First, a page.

• Income Tax Advisor. Prepare tax returns for individuals or small businesses but do not have the background or responsibilities of an accredited or certified public accountant.
  • Personal Financial Planner. Advise clients on financial plans utilizing knowledge of tax and investment strategies, securities, and real estate. Duties include assessing clients' assets, liabilities, and financial objectives to establish investment strategies.
  • Tax Examiner. Determine tax liability or collect taxes from individuals or business firms according to prescribed laws and regulations.


The University of Texas of the Permian Basin - Odessa, TX

The University of Texas of the Permian Basin, 4901 E University, Odessa, TX 79762-0001. The University of Texas of the Permian Basin is a small university located in Odessa, Texas. It is a public school with primarily 4-year or above programs. It has 3,560 students and an admission rate of 98%. The University of Texas of the Permian Basin has a bachelor's degree program in Finance which graduated twenty students in 2008.


Certified Lender Business Banker: Applicable to financial services professionals whose primary function and expertise focuses on the provision of credit and financial transaction services to businesses and/or corporations.

For more information, see the Institute of Certified Bankers website.

Certified Personal Banker: Applicable to financial services professionals who have completed the AIB Personal Banking Diploma and who function as personal bankers.

For more information, see the Institute of Certified Bankers website.

Certified Investment Management Analyst: The CIMA offers an intense educational experience focusing on asset allocation, manager search and selection, investment policy and performance measurement.

For more information, see the Investment Management Consultants Association website.

Certified Residential Underwriter: The Residential Underwriting Professional Certificate is designed for residential underwriters seeking recognition for continued excellence in education and professionalism.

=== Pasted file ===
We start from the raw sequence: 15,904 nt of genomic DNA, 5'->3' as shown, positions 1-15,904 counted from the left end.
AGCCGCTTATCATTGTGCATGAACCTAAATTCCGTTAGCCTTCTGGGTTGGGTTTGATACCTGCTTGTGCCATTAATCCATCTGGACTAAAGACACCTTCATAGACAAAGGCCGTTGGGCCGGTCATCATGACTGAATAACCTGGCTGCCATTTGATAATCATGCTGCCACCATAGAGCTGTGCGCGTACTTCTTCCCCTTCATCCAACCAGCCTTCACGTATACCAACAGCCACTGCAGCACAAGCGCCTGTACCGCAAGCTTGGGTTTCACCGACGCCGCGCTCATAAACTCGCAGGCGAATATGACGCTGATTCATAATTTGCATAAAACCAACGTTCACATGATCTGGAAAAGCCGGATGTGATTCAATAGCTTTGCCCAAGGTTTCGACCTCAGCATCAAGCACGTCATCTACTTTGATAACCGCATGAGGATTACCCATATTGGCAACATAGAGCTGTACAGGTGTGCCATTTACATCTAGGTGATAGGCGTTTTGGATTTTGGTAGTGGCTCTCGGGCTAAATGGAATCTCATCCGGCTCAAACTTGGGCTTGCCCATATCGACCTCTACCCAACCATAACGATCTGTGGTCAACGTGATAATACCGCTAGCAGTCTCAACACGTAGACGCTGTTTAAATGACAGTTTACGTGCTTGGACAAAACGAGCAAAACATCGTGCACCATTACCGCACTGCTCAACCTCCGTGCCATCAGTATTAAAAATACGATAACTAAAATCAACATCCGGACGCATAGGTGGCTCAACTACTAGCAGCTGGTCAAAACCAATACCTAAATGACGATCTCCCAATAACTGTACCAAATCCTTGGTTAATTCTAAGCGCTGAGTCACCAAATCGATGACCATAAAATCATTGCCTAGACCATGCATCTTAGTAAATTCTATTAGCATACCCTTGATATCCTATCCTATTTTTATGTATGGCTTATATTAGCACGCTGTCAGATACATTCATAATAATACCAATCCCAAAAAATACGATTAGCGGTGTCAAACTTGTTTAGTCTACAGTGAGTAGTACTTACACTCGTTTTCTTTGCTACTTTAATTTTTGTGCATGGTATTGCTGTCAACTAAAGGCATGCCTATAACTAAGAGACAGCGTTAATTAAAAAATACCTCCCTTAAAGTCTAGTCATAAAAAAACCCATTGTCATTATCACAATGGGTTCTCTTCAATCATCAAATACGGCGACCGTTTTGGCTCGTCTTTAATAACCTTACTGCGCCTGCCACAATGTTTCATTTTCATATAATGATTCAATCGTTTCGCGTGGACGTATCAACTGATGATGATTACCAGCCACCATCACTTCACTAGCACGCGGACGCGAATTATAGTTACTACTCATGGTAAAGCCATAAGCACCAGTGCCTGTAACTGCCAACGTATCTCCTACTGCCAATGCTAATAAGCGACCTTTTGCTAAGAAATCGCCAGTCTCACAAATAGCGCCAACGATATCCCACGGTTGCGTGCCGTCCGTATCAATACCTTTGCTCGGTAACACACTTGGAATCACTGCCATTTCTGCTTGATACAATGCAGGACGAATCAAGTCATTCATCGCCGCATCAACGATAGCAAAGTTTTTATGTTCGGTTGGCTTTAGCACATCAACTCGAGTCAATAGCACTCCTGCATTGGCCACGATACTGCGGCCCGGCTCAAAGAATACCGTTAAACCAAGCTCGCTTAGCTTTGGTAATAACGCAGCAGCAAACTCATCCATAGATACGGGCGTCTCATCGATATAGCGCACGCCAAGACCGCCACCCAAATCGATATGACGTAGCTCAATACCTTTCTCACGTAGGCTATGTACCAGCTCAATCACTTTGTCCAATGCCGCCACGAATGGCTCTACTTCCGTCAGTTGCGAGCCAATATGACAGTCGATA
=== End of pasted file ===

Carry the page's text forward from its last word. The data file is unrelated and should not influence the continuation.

For more information, see the Mortgage Bankers Association of America website.

Mortgage Compliance Achievement Certificate: The Mortgage Compliance Achievement Certificate recognizes compliance officers, lawyers and other professionals who seek to maintain current and comprehensive knowledge of the laws, regulations and other compliance requirements applicable to the residential real estate finance industry.

For more information, see the Mortgage Bankers Association of America website.

Commercial Certified Mortgage Servicer: The Certified Mortgage Servicer (CMS) designation recognizes an individual's superior knowledge and experience in servicing practices, theories and applications.

For more information, see the Mortgage Bankers Association of America website.

Residential Certified Loan Officer: The Certified Loan Officer(CMT) designation creates a recognizable and meaningful seal of quality for residential loan officers.

For more information, see the Mortgage Bankers Association of America website.


Midland, Texas
Midland, Texas photo by Billy_Hathorn

Midland is situated in Midland County, Texas. It has a population of over 106,561, which has grown by 12.2% over the last ten years. The cost of living index in Midland, 80, is well below the national average. New single-family homes in Midland cost $117,500 on average, which is far less than the state average. In 2008, four hundred eighty-three new homes were built in Midland, down from five hundred fourteen the previous year.

The three big industries for women in Midland are health care, educational services, and mining, quarrying, and oil and gas extraction. For men, it is mining, quarrying, and oil and gas extraction, construction, and health care. The average commute to work is about 17 minutes. More than 27.2% of Midland residents have a bachelor's degree, which is higher than the state average. The percentage of residents with a graduate degree, 7.0%, is lower than the state average.

The unemployment rate in Midland is 5.7%, which is less than Texas's average of 8.1%.

The percentage of Midland residents that are affiliated with a religious congregation, 61.5%, is more than both the national and state average. Alamo Heights Church, Ellis Chapel North Church and Primera Iglesia Bautista Church are among the churches located in Midland. The most common religious groups are the Southern Baptist Convention, the Catholic Church and the United Methodist Church.

Midland is home to the Windmill Number Three and the Ranchland Hills Country Club as well as Tolbert Park and Doug Russell Park. Visitors to Midland can choose from Best Inn & Suites - Harrys Bar & Grill, Bradford Inn and Budget Inn for temporary stays in the area.